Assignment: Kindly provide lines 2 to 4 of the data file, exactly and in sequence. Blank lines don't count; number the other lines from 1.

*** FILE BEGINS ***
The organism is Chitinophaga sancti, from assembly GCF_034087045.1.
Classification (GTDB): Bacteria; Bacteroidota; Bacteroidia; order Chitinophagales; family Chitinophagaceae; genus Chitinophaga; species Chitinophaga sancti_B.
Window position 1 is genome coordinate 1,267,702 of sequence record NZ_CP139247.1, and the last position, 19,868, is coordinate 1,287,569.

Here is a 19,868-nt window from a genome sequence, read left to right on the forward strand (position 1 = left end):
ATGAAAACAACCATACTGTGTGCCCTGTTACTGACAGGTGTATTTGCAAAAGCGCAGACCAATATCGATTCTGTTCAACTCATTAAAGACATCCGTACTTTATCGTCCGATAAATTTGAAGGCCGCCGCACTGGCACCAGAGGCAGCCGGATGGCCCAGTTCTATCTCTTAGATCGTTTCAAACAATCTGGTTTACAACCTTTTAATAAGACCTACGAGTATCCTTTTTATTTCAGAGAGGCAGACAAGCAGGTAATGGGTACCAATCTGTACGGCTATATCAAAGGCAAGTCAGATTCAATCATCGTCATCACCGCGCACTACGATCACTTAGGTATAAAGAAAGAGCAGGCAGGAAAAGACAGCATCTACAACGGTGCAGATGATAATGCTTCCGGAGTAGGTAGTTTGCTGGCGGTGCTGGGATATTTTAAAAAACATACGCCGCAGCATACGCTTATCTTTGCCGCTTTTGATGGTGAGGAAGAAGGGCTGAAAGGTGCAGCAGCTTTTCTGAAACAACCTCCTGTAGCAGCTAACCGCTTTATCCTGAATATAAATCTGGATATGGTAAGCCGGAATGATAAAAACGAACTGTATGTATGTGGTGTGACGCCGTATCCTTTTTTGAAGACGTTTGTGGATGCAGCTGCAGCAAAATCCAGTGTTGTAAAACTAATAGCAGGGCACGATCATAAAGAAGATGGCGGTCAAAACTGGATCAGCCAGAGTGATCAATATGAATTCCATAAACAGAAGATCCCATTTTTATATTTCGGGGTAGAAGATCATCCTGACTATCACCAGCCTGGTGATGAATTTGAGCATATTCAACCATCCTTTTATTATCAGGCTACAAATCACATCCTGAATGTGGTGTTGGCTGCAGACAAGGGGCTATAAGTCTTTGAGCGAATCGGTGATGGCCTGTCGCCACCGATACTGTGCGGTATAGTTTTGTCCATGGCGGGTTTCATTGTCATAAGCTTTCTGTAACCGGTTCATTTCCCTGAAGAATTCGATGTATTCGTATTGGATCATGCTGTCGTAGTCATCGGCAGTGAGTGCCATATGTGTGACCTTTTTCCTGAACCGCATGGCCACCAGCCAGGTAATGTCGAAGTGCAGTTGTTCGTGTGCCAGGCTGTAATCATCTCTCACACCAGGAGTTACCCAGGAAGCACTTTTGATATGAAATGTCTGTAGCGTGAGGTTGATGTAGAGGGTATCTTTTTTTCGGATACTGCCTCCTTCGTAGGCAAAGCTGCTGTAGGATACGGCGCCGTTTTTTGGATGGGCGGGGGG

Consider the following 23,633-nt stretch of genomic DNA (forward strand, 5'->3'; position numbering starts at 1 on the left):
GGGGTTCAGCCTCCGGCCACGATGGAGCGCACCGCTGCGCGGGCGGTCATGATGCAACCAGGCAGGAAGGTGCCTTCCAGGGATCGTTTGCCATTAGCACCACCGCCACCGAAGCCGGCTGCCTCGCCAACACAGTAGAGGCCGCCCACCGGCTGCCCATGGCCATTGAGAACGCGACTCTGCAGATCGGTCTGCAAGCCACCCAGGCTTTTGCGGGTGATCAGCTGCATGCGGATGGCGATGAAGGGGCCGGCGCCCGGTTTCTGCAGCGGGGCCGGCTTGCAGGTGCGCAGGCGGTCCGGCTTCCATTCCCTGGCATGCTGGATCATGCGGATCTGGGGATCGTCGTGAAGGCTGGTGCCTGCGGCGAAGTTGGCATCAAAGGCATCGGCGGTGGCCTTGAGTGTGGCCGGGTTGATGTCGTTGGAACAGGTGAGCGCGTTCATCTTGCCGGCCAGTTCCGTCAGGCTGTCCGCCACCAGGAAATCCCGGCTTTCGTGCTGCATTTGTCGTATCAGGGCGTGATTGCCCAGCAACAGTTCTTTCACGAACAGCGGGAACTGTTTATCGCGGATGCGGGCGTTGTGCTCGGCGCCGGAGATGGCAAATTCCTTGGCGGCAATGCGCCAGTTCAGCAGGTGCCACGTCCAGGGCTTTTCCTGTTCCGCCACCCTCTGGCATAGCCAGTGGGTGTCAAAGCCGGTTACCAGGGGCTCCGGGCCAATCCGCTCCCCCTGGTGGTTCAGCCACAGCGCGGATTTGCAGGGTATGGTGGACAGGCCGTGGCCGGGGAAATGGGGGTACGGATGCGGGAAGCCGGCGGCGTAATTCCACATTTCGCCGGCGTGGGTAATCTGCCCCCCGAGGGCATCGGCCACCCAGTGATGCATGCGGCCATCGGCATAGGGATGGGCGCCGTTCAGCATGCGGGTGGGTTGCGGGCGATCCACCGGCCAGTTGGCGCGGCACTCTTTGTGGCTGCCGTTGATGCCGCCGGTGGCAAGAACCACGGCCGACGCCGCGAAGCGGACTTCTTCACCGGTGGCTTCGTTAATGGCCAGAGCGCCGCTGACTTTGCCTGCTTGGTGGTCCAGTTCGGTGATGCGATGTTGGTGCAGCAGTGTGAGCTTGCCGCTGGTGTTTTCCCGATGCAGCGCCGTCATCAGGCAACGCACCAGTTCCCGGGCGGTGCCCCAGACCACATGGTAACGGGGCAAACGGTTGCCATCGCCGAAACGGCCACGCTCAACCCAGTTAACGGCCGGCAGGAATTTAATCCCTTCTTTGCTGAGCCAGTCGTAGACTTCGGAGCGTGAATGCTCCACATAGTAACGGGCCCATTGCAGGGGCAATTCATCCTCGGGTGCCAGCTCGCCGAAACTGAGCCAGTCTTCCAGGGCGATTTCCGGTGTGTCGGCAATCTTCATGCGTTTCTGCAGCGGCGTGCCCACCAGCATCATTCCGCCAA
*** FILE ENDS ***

Classification (GTDB): Bacteria; Bacteroidota; Bacteroidia; order Chitinophagales; family Chitinophagaceae; genus Chitinophaga; species Chitinophaga sancti_B.
Window position 1 is genome coordinate 1,267,702 of sequence record NZ_CP139247.1, and the last position, 19,868, is coordinate 1,287,569.

Here is a 19,868-nt window from a genome sequence, read left to right on the forward strand (position 1 = left end):